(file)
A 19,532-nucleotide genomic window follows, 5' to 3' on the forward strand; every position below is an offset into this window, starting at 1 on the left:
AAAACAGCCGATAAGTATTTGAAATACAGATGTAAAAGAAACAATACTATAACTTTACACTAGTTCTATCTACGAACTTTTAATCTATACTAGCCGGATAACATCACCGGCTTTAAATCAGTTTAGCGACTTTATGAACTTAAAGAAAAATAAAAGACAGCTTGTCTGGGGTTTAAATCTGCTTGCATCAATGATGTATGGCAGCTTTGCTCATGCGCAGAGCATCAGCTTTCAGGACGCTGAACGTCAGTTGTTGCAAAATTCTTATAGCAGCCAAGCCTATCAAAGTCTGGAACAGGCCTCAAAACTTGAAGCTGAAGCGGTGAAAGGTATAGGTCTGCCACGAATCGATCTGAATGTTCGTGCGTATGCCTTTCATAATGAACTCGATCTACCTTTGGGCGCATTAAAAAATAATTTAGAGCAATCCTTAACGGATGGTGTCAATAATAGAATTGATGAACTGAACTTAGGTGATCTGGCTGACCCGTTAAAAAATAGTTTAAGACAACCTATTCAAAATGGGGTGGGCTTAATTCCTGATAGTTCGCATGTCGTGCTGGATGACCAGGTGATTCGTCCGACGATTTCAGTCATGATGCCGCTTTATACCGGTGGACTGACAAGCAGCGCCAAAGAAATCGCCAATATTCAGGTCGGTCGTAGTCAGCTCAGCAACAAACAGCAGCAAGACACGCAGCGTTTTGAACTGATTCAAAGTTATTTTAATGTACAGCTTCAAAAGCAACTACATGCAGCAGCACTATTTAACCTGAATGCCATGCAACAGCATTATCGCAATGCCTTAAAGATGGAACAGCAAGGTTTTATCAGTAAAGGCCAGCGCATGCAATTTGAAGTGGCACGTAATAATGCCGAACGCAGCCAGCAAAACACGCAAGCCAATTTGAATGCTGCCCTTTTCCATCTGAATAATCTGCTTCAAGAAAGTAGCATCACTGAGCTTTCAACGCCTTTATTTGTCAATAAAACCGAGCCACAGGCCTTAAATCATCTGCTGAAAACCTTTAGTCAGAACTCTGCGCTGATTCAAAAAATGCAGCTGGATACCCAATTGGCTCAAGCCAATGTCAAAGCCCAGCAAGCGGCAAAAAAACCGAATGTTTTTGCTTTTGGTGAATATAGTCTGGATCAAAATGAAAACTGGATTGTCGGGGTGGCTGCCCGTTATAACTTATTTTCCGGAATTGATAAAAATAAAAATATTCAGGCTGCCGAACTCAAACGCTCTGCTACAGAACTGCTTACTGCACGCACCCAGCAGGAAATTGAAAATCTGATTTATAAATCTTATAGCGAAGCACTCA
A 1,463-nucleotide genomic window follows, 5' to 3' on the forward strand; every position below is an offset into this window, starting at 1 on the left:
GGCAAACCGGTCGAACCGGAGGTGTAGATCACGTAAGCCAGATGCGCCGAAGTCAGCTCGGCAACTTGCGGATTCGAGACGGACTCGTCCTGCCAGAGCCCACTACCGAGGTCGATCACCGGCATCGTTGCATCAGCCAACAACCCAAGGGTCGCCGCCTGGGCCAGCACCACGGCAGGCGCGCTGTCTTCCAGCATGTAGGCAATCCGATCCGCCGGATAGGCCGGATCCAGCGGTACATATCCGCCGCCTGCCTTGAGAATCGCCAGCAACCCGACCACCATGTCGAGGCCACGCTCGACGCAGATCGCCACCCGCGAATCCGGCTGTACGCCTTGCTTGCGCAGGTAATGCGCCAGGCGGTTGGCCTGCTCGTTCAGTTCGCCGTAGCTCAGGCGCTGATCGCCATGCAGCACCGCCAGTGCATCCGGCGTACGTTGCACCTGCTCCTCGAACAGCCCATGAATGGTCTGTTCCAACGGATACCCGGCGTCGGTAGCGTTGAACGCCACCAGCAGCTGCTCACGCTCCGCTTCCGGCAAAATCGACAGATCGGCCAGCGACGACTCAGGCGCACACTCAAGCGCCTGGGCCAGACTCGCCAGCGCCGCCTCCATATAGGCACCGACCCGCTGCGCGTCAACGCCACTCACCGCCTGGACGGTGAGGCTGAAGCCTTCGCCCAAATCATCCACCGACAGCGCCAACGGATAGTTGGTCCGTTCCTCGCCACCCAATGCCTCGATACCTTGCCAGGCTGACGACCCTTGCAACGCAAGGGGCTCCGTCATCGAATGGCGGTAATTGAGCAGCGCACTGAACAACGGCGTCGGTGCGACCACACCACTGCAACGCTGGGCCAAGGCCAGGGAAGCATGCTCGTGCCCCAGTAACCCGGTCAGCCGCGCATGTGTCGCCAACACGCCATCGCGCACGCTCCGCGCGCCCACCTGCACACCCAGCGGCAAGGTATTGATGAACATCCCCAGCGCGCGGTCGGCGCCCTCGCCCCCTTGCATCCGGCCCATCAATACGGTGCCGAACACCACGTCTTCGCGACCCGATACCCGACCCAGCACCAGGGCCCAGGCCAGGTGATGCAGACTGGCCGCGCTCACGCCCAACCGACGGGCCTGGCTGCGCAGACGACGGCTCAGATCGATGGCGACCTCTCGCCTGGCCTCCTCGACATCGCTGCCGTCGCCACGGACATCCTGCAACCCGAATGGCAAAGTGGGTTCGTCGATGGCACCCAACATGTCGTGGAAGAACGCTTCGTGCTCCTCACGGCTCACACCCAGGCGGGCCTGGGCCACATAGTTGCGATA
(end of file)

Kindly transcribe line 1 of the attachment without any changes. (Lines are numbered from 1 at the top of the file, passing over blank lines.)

A 19,532-nucleotide genomic window follows, 5' to 3' on the forward strand; every position below is an offset into this window, starting at 1 on the left: